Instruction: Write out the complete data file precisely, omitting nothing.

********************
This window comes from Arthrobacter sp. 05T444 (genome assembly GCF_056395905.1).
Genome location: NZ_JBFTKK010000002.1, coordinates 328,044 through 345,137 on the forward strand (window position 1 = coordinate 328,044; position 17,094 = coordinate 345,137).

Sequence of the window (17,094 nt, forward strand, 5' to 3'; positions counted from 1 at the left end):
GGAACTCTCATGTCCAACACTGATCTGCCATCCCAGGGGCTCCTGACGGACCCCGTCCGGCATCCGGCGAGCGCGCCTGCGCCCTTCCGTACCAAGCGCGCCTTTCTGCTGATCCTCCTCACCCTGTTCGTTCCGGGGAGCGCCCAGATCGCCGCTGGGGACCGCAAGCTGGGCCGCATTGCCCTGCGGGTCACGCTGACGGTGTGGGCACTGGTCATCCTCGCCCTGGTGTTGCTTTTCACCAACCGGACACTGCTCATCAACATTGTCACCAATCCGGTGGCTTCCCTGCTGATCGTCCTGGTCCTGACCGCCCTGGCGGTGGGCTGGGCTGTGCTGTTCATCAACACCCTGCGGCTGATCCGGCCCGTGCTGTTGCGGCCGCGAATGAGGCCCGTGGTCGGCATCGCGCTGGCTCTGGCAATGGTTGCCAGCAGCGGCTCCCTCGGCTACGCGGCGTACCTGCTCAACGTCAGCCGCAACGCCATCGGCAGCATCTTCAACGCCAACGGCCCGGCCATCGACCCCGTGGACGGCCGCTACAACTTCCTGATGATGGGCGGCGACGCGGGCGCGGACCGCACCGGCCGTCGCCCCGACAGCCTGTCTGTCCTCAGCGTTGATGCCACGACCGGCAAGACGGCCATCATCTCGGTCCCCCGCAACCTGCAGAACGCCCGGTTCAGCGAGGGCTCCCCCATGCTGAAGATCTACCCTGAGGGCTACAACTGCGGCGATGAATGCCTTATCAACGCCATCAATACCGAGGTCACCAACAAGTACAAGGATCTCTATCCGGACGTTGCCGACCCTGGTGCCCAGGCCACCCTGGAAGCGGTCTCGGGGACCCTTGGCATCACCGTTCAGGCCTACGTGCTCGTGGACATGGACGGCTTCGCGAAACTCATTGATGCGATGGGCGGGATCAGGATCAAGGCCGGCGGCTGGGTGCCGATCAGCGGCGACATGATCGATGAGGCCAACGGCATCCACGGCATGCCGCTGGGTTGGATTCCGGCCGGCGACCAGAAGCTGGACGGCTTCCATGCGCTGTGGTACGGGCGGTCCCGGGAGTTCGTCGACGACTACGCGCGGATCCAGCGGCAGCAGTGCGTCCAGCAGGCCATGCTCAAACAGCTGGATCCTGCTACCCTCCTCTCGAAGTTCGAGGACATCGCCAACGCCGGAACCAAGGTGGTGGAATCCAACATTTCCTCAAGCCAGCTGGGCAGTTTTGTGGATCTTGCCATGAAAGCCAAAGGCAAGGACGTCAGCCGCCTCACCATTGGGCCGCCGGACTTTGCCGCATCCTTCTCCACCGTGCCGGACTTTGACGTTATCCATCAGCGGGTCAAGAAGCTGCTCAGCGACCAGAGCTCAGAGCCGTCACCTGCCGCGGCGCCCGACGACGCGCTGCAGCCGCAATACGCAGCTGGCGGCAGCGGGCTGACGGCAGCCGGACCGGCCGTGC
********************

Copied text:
This window comes from Arthrobacter sp. 05T444 (genome assembly GCF_056395905.1).
Genome location: NZ_JBFTKK010000002.1, coordinates 328,044 through 345,137 on the forward strand (window position 1 = coordinate 328,044; position 17,094 = coordinate 345,137).

Sequence of the window (17,094 nt, forward strand, 5' to 3'; positions counted from 1 at the left end):
GGAACTCTCATGTCCAACACTGATCTGCCATCCCAGGGGCTCCTGACGGACCCCGTCCGGCATCCGGCGAGCGCGCCTGCGCCCTTCCGTACCAAGCGCGCCTTTCTGCTGATCCTCCTCACCCTGTTCGTTCCGGGGAGCGCCCAGATCGCCGCTGGGGACCGCAAGCTGGGCCGCATTGCCCTGCGGGTCACGCTGACGGTGTGGGCACTGGTCATCCTCGCCCTGGTGTTGCTTTTCACCAACCGGACACTGCTCATCAACATTGTCACCAATCCGGTGGCTTCCCTGCTGATCGTCCTGGTCCTGACCGCCCTGGCGGTGGGCTGGGCTGTGCTGTTCATCAACACCCTGCGGCTGATCCGGCCCGTGCTGTTGCGGCCGCGAATGAGGCCCGTGGTCGGCATCGCGCTGGCTCTGGCAATGGTTGCCAGCAGCGGCTCCCTCGGCTACGCGGCGTACCTGCTCAACGTCAGCCGCAACGCCATCGGCAGCATCTTCAACGCCAACGGCCCGGCCATCGACCCCGTGGACGGCCGCTACAACTTCCTGATGATGGGCGGCGACGCGGGCGCGGACCGCACCGGCCGTCGCCCCGACAGCCTGTCTGTCCTCAGCGTTGATGCCACGACCGGCAAGACGGCCATCATCTCGGTCCCCCGCAACCTGCAGAACGCCCGGTTCAGCGAGGGCTCCCCCATGCTGAAGATCTACCCTGAGGGCTACAACTGCGGCGATGAATGCCTTATCAACGCCATCAATACCGAGGTCACCAACAAGTACAAGGATCTCTATCCGGACGTTGCCGACCCTGGTGCCCAGGCCACCCTGGAAGCGGTCTCGGGGACCCTTGGCATCACCGTTCAGGCCTACGTGCTCGTGGACATGGACGGCTTCGCGAAACTCATTGATGCGATGGGCGGGATCAGGATCAAGGCCGGCGGCTGGGTGCCGATCAGCGGCGACATGATCGATGAGGCCAACGGCATCCACGGCATGCCGCTGGGTTGGATTCCGGCCGGCGACCAGAAGCTGGACGGCTTCCATGCGCTGTGGTACGGGCGGTCCCGGGAGTTCGTCGACGACTACGCGCGGATCCAGCGGCAGCAGTGCGTCCAGCAGGCCATGCTCAAACAGCTGGATCCTGCTACCCTCCTCTCGAAGTTCGAGGACATCGCCAACGCCGGAACCAAGGTGGTGGAATCCAACATTTCCTCAAGCCAGCTGGGCAGTTTTGTGGATCTTGCCATGAAAGCCAAAGGCAAGGACGTCAGCCGCCTCACCATTGGGCCGCCGGACTTTGCCGCATCCTTCTCCACCGTGCCGGACTTTGACGTTATCCATCAGCGGGTCAAGAAGCTGCTCAGCGACCAGAGCTCAGAGCCGTCACCTGCCGCGGCGCCCGACGACGCGCTGCAGCCGCAATACGCAGCTGGCGGCAGCGGGCTGACGGCAGCCGGACCGGCCGTGC